Ask anyone to name an iconic image of London, England, and they might say Big Ben, Buckingham Palace, or the red phone booth. A relic of the past, these phone booths were a very British sight. Installed at a time when people did not have personal phones (forget mobile phones—we’re talking wired phones at home), public phones such as these were considered an indispensable communication tool.
But in 2018, do public phone booths really make sense? That’s what city planners and development officers want to know. In an age where everyone has a cell phone, precious space on sidewalks is occupied by phone booths that, although they might still contain a phone, they’re often merely used as an advertising platform. But digital displays and ad-filled screens are not an ideal use of phone booths, apparently. And who owns these phone booths anyway? Well, phone companies do. And even if everyone has a cell phone, phone companies continue to install phone booths and ads across the London metro area.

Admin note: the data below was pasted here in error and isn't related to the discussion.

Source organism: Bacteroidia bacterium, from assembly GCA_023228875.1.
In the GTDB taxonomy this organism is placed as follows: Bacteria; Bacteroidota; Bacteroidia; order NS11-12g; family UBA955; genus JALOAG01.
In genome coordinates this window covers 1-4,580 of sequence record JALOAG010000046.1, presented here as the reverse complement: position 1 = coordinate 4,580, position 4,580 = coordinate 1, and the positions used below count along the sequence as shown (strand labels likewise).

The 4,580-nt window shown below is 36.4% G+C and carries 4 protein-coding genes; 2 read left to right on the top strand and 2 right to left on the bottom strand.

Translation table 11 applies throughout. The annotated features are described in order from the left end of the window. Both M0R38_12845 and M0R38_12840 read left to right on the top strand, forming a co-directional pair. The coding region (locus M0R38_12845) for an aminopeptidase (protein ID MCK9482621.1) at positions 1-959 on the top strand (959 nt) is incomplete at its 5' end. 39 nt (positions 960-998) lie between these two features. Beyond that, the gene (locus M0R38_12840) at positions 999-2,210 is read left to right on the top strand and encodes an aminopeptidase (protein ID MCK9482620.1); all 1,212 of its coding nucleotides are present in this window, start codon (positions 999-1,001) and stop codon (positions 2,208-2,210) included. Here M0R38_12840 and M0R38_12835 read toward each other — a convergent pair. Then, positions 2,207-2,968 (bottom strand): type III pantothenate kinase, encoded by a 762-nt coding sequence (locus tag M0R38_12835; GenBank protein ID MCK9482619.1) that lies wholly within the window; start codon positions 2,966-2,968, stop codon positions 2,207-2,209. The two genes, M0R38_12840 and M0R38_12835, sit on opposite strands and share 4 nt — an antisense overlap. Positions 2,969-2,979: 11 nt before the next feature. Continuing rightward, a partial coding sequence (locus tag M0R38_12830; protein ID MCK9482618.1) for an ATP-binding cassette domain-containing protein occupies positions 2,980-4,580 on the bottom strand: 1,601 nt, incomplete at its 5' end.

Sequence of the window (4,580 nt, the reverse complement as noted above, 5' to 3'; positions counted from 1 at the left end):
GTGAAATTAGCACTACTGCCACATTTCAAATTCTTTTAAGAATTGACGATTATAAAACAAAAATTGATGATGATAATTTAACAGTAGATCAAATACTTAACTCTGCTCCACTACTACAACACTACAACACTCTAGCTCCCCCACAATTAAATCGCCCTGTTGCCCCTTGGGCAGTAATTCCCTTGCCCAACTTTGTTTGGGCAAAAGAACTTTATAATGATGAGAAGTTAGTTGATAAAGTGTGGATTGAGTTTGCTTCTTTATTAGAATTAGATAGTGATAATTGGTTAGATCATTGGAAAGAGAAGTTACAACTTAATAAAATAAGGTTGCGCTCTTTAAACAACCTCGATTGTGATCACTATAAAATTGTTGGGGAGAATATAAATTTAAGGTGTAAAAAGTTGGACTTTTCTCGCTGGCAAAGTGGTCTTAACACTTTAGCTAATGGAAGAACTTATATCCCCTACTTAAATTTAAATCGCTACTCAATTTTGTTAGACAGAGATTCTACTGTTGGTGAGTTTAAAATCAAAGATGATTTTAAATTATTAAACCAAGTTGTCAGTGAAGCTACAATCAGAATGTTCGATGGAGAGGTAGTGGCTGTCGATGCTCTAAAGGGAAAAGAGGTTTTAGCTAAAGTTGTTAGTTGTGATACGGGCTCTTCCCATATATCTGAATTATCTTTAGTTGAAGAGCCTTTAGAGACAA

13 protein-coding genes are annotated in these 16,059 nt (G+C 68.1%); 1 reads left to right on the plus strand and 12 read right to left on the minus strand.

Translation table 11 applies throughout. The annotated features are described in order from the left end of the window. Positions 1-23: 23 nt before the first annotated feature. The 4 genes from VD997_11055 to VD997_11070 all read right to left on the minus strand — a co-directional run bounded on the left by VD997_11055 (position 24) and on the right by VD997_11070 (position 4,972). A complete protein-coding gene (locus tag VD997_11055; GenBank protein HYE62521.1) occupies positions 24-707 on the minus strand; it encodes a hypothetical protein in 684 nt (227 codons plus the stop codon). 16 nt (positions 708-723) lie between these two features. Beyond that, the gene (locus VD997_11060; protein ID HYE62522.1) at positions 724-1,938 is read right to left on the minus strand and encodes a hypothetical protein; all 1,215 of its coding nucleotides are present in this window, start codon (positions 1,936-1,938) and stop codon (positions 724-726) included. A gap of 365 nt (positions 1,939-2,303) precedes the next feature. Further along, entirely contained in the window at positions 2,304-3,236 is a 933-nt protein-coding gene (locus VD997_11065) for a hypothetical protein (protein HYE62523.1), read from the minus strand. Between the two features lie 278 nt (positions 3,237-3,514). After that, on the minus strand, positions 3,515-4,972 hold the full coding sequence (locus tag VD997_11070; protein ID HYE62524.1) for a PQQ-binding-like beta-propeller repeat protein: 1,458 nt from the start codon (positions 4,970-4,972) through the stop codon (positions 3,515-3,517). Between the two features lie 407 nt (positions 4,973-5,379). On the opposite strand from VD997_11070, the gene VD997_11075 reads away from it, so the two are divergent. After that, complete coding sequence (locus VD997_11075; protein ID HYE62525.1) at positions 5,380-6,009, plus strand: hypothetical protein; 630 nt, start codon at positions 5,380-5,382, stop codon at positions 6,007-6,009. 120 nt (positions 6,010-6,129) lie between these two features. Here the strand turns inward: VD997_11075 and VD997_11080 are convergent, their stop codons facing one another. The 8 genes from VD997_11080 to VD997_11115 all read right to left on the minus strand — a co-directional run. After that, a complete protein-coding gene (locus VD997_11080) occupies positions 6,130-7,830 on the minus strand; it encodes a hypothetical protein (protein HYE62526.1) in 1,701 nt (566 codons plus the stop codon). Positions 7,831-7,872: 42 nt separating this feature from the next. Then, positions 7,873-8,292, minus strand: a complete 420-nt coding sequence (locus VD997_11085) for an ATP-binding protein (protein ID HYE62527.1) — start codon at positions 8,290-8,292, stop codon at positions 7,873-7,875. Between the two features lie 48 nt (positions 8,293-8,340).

Got a piece of advice for the mayor of London on how to deal with these phone booths? Send us a note at firstname.lastname@example.org.